A New York Times Sunday editorial, "Penguin Family Values," mocks conservatives for praising "March of the Penguins," a surprise hit documentary about penguin families: "The news that emperor penguins are exemplars of self-sacrifice, marital fidelity and steadfast parenting has brought joy to many religious conservatives, who see the brave birds in the documentary 'March of the Penguins' as little Christian beacons of family and faith."
The Times had further sophomoric mocking of those who would equate human behavior with animal: "Those who start looking outside the human family for old-fashioned values, in fact, will need to quickly narrow their search terms. They will surely want to ignore practices observed in animals like dolphins (gang rape), chimpanzees (exhibitionism), bonobo apes (group sex) and Warner Brothers cartoon rabbits (cross-dressing). Casting a wide net for chaste and saintly creatures, the mind flails, then comes up mostly empty. Yowling tomcats? Lazy, sexist lions? Preening peacocks? Better stick with the penguins."
On Tuesday, the Science section let the paper's liberal readership pile on in an unusually long letters section mocking those silly conservatives.
Yet two years ago, one of the Times' own ultraliberal editorialists did much the same thing, albeit with weaker logic, from the left side of the aisle.
Analyzing the behavior of capuchin monkeys, Adam Cohen lauded their quest for fairness (or is it socialism?) in a bizarre signed editorial in September 2003: "Give a capuchin monkey a cucumber slice, and she will eagerly trade a small pebble for it. But when a second monkey, in an adjoining cage, receives a more-desirable grape for the same pebble, it changes everything. The first monkey will then reject her cucumber, and sometimes throw it out of the cage. Monkeys rarely refuse food, but in this case they appear to be pursuing an even higher value than eating: fairness."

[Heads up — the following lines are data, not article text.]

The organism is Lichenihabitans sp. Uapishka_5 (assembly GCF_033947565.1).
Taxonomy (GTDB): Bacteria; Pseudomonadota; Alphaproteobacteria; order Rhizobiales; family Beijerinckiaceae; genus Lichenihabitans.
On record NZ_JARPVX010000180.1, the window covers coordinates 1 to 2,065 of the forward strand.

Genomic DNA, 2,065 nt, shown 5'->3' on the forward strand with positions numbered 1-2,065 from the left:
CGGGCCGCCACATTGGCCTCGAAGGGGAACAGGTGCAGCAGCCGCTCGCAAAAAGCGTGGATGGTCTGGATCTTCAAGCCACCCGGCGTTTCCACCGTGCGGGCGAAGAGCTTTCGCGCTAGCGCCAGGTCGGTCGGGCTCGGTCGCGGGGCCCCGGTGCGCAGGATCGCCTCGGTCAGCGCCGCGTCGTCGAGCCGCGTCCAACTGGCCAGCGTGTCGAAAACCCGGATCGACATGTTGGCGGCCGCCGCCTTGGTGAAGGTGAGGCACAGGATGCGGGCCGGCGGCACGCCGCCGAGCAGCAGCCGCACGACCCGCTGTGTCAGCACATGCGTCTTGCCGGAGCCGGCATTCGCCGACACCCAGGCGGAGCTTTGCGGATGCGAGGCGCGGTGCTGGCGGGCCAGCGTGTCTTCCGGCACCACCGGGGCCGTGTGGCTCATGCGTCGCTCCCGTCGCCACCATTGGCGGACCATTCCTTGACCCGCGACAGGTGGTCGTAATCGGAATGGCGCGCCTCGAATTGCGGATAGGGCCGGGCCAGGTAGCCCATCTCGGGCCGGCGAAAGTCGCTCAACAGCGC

Times Watch wrote at the time that such behavior sounded "more like a petulant six-year old whining that her brother got more ice cream than she did for dessert."
But Cohen found this monkey business profoundly revealing: "But in a week when fairness was so evidently on the ropes -- from the World Trade Organization meeting in Cancún, which poor nations walked out of in frustration, to the latest issue of Forbes, reporting that the richest 400 Americans are worth $955 billion -- the capuchin monkeys offered a glimmer of hope from the primate gene pool. The study's implication that we are, to some extent, hard-wired for fairness speaks with special force to the legal system. American law has undergone a transformation in recent years, led by conservative Supreme Court justices and scholars, away from a focus on broad principles of fairness and toward a willingness to subject people to treatment that might be unjust, on the grounds that it is legal. The monkey study suggests, however, that fairness might be more than a currently unfashionable legal concept. It may be integral to who we are."
For more NYT bias, check out TimesWatch.